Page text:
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Alternate Site for Giant Telescope Selected

The nonprofit organization that wants to build a giant telescope atop a Hawaii mountain has selected another site in case it can't be built on land many Native Hawaiians consider sacred

In this July 24, 2009, file photo, the Gran Telescopio Canarias, one of the the world's largest telescopes, is viewed at the Observatorio del Roque de los Muchachos on the Canary Island of La Palma, Spain, photo: AP/Carlos Moreno
1 year ago

HONOLULU — A mountain in the Canary Islands, Spain, is the primary alternative to Hawaii, Thirty Meter Telescope officials announced Monday.

The TMT International Observatory Board of Governors met last week to discuss the project’s progress in Hawaii and identified Observatorio del Roque de los Muchachos on La Palma island “after careful deliberation,” board chair Henry Yang said in a statement.

Hawaii’s Mauna Kea is still the preferred location, Yang said, adding that telescope officials will forge ahead in efforts to obtain a permit to build it on conservation land.

The project is stalled in Hawaii amid intense protests by Native Hawaiians and others who cite the sacredness of the land and other issues for their opposition. The state Supreme Court last year invalidated the project’s permit, ruling that the state land board’s approval process was flawed. The ruling sent the matter back for a new contested-case hearing.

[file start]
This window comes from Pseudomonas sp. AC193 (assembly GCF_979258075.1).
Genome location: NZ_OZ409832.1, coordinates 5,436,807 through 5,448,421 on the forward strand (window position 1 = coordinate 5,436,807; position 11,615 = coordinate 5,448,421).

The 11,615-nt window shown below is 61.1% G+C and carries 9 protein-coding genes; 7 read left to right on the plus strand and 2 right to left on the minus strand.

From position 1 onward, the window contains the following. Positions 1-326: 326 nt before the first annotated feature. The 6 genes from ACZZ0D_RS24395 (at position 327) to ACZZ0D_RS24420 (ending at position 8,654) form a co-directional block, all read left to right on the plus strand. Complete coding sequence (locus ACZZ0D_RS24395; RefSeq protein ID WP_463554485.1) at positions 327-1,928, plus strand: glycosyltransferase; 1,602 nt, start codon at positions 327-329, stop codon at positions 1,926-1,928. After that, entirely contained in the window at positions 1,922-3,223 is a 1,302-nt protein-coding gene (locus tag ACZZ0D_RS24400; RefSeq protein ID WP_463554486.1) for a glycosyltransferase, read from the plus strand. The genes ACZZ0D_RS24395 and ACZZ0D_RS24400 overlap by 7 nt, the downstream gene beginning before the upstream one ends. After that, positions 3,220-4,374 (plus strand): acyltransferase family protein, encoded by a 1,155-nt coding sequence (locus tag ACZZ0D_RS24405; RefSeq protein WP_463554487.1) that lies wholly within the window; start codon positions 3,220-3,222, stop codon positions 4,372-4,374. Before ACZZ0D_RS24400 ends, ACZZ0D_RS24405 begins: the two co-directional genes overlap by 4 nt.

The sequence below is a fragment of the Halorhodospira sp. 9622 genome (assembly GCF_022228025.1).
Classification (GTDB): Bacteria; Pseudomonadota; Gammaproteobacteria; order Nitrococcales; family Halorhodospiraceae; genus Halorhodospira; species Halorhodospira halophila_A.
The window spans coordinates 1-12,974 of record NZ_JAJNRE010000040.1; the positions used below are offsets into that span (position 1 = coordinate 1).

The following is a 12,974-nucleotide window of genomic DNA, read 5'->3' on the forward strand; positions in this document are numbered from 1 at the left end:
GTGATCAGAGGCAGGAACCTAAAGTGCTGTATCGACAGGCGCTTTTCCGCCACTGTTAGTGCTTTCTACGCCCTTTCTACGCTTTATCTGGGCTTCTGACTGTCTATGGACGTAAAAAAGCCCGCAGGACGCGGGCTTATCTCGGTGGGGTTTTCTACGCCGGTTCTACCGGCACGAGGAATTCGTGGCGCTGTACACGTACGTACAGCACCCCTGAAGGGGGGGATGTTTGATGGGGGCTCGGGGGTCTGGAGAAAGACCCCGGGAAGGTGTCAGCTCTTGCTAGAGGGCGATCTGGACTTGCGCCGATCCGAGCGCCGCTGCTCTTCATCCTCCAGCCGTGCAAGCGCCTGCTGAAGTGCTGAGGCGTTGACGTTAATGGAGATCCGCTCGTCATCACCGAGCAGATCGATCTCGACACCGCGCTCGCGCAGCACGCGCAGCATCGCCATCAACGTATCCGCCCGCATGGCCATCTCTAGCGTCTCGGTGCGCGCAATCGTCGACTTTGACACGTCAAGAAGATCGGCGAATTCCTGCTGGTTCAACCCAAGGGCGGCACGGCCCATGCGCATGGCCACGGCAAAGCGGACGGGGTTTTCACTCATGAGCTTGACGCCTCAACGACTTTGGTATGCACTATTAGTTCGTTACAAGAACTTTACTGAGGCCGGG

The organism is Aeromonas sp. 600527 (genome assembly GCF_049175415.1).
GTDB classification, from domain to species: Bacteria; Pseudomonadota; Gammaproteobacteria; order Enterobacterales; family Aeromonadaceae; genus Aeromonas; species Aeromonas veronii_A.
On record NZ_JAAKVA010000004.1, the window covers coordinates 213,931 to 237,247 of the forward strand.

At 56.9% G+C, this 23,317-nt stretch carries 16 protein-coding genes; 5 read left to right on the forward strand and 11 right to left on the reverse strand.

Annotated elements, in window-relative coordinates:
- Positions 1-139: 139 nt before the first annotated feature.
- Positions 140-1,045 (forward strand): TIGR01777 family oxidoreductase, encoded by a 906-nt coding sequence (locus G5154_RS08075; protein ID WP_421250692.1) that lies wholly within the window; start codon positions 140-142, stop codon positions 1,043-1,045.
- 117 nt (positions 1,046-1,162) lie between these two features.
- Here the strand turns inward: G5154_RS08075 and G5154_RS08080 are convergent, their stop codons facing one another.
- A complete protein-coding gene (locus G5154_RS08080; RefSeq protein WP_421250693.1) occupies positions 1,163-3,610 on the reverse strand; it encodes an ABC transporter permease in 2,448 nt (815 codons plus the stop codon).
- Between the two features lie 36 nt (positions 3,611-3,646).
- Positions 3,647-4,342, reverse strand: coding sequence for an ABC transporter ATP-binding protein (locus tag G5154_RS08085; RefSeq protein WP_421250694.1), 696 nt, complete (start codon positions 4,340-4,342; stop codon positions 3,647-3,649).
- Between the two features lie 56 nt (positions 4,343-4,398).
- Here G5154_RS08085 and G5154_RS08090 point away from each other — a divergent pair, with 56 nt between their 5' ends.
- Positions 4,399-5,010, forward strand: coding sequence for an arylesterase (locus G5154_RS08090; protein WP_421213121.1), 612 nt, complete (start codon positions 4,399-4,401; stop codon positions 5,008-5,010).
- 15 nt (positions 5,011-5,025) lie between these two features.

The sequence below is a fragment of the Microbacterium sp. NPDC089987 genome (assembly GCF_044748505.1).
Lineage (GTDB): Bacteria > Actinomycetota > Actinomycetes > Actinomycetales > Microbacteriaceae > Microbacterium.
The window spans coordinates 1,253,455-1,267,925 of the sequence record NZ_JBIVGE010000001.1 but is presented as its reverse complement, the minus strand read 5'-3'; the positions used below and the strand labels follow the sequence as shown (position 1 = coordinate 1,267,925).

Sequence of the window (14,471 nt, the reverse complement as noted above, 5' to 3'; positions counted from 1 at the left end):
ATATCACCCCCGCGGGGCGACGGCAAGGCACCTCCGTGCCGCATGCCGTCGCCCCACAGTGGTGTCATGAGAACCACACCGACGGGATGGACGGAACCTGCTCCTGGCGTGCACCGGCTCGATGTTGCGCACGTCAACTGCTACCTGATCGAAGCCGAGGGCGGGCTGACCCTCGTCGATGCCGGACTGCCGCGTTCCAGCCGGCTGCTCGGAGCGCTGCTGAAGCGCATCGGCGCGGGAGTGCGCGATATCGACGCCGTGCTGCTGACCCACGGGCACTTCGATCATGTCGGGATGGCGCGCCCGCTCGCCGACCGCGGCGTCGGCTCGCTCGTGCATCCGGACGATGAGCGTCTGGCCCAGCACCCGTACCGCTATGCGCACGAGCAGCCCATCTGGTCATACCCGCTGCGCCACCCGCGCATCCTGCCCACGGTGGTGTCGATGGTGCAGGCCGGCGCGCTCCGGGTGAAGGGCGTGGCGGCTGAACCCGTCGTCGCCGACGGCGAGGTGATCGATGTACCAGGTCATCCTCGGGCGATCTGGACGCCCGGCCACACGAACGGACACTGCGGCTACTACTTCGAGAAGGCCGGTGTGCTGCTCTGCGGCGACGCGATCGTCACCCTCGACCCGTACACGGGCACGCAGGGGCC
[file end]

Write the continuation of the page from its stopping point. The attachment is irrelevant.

The hearings have been moving slowly since they started on Oct. 20 after various delays.

“I’m glad they’re looking at alternative sites,” Kealoha Pisciotta, one of the leaders challenging the telescope, said during a break in the hearings. “I have to say if they do go with the alternative site, I hope they don’t do there what they’re doing to Native Hawaiians and the people of Hawaii.”

Telescope officials earlier this year decided to start looking at other sites for the $1.4 billion project. They also considered high mountains in Chile, India, China and Mexico.

Observatorio del Roque de los Muchachos is on the edge of the Caldera de Taburiente National Park, about 7,800 feet above sea level.

Telescope officials selected Mauna Kea over Chile’s Cerro Armazones mountain in 2009. Astronomers prefer Mauna Kea because its nearly 14,000-foot summit is well above the clouds, and it provides a clear view of the sky for 300 days a year. There’s also very little air and light pollution.



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